Japanese studio Unemori Architects has completed a house in the city of Takaoka that is raised 70 centimetres above the ground on concrete stilts to protect it from flooding and heavy snow.
The owners of the House in Takaoka – a couple with two young daughters – approached Tokyo-based Unemori Architects to design a home that responds to the region's harsh climate.
In winter, this area of the Toyama Prefecture typically experiences heavy snowfall, short daylight hours and high humidity.
The single-storey, 112-square-metre building is raised above the ground to reduce the risk of flooding from the nearby river, while also allowing for air circulation and protection from snow accumulation.
The house is built on a deep lot in an old district of Takaoka, flanked by a neighbouring property to the north and a warehouse to the south.
Unemori Architects was tasked with creating a building that faces away from its neighbours while incorporating large windows that allow maximum daylight to enter.
The firm divided the building into three parts with varying floor and ceiling heights, which helps to differentiate between the internal rooms.
The tallest space contains the main open-plan living area. Clerestory windows above the kitchen and a large opening in the adjacent wall allow natural light to flood into this room and provide views of the sky.
The living room is lined on one side by a tiled area resembling a traditional engawa – a verandah-like space between inside and outside. The floor height is lowest at this point to enhance the connection with the adjacent sheltered courtyard.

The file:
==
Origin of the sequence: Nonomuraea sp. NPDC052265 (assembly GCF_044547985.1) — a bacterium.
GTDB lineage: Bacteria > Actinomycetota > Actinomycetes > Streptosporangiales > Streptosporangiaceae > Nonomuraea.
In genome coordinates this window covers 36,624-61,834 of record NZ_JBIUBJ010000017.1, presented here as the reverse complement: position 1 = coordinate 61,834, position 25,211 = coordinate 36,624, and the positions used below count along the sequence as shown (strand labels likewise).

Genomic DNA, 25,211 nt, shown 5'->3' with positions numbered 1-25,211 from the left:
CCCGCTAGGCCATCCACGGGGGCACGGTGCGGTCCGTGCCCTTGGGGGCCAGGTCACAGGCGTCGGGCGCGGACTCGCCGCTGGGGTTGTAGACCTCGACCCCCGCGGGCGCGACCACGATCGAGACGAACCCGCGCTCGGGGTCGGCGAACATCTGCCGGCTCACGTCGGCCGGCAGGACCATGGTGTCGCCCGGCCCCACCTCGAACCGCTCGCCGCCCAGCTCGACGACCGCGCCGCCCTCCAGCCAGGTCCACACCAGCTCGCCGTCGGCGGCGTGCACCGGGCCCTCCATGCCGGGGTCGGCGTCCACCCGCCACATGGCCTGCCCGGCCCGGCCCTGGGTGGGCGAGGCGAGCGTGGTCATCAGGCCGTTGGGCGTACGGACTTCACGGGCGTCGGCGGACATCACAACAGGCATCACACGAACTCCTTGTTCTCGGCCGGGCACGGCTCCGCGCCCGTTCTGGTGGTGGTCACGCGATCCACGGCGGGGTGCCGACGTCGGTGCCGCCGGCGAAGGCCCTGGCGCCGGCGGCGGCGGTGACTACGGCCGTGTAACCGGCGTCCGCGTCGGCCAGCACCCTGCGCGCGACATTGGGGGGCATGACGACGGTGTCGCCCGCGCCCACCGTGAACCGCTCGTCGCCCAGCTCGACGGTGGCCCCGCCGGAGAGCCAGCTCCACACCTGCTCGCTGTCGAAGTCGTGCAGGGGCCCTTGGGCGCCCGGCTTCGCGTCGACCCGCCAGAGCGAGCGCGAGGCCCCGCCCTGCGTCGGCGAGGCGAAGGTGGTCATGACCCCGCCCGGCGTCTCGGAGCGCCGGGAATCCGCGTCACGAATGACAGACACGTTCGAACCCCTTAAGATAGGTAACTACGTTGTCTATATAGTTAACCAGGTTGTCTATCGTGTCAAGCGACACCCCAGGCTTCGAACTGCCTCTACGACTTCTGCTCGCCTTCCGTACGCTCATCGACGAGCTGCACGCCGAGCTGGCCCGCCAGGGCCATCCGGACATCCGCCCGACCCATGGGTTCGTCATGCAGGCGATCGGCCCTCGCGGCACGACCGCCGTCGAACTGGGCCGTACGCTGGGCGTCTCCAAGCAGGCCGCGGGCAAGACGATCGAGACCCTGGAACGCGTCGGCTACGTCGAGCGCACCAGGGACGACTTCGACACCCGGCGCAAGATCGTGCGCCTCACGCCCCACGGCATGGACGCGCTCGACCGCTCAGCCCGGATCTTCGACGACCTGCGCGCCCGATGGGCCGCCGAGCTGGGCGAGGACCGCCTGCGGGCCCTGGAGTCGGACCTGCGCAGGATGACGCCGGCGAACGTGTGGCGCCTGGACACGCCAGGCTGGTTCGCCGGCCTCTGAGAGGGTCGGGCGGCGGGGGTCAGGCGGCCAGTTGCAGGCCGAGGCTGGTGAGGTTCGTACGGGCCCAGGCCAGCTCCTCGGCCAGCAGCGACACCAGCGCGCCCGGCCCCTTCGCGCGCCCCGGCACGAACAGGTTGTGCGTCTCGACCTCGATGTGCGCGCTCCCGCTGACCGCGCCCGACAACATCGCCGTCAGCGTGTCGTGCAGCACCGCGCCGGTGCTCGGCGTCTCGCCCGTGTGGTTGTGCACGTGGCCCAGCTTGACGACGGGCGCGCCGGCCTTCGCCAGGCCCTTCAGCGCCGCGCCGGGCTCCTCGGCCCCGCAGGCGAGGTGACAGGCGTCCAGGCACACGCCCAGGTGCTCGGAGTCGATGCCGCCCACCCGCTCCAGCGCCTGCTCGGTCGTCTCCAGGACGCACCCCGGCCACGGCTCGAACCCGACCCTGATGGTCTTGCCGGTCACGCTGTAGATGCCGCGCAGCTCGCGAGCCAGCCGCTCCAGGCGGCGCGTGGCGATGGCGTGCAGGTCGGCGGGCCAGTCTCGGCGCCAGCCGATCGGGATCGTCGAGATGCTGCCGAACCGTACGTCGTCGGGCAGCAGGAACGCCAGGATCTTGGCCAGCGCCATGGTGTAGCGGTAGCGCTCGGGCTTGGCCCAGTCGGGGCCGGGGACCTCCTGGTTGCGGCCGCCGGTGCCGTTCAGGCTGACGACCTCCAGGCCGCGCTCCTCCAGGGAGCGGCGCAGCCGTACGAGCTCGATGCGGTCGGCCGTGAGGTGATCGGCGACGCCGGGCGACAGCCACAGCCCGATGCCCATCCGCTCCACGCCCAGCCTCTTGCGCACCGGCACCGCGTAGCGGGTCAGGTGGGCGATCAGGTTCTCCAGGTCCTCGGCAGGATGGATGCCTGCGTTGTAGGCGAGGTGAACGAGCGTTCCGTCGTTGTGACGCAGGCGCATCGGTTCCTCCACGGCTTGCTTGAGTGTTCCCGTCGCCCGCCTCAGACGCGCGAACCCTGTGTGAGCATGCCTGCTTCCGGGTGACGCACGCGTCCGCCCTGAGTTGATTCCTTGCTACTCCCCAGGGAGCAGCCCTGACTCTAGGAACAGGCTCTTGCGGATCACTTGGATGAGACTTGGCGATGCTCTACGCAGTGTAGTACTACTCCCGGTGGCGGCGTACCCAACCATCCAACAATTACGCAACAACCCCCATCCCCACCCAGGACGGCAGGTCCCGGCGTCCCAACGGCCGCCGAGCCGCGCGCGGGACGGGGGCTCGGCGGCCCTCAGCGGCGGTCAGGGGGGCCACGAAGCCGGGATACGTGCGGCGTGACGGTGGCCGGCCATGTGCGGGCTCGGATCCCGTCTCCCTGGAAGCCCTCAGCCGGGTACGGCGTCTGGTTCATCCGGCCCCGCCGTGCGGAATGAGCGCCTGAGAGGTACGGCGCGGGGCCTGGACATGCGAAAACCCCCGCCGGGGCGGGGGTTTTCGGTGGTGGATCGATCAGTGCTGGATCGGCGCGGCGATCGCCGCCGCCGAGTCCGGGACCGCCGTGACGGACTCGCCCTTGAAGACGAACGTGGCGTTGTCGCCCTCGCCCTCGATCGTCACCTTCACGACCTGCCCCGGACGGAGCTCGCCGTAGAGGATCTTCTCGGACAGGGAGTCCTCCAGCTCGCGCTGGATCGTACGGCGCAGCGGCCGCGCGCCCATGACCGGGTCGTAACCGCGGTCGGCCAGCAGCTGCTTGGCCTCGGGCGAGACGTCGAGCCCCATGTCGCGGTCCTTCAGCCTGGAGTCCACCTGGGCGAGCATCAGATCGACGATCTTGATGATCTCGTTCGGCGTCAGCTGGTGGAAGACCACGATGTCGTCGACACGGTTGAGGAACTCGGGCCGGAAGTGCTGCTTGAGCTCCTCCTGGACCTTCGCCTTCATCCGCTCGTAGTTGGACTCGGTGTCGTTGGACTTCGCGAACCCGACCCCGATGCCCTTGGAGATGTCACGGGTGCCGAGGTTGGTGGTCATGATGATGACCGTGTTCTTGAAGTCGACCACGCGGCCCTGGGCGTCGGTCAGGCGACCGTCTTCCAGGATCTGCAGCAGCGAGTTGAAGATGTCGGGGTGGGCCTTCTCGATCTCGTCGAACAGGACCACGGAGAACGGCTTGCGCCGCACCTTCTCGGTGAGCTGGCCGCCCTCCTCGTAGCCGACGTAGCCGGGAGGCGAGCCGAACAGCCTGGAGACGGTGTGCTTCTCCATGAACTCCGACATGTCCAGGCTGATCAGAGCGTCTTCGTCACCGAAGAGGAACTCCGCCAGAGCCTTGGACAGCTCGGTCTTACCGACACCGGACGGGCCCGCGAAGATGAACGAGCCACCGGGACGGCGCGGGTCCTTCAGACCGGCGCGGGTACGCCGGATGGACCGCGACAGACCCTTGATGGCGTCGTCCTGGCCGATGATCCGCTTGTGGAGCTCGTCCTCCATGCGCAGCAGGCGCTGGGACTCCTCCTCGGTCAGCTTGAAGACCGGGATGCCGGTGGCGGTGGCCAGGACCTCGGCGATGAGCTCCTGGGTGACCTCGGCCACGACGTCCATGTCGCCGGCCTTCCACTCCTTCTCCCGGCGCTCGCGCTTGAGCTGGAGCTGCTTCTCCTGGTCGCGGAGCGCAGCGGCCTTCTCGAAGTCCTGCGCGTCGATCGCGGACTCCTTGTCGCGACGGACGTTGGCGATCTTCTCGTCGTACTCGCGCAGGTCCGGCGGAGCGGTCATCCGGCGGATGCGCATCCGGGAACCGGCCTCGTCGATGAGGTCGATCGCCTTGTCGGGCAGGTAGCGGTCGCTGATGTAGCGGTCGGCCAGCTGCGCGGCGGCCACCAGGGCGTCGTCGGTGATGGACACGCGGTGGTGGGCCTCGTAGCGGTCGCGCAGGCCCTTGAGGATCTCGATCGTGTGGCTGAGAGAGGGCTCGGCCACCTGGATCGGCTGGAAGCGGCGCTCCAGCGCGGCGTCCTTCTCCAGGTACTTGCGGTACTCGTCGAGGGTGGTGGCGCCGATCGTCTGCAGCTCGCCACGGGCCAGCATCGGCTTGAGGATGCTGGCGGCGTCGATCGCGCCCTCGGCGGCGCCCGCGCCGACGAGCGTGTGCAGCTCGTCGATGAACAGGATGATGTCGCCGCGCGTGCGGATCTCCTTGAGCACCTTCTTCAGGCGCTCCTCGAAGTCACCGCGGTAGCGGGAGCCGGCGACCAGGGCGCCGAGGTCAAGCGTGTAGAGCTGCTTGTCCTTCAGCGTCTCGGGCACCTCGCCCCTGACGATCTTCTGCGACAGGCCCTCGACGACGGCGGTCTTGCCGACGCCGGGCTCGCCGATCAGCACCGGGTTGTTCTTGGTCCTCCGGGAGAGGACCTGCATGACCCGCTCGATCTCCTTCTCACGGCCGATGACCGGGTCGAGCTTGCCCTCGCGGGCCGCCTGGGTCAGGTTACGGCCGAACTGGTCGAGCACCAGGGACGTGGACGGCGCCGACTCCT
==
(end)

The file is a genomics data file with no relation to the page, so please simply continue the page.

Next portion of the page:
The main bedroom is positioned on the opposite site of the courtyard and is reached via a corridor lined with utility spaces including the bathroom and laundry room.
A separate volume adjoining the living room contains the children's bedrooms. This space is elevated above the others and is reached using a short set of cantilevered stairs.
The house is supported by reinforced-concrete piles that extend down nine metres into the earth and are intended to resemble utility poles where they emerge from the ground.
The concrete pillars support wooden roof beams that span the living spaces. The floors are suspended from the structure using steel rods, leaving the underside of the building free and unobstructed.
Japanese architect Hiroyuki Unemori founded his eponymous studio in 2009. The office focuses on producing buildings that appear simple despite often employing complex structural solutions, like an "earthquake-proof" community centre in Fukushima and a house on a tiny plot in Tokyo.
The photography is by Kai Nakamura.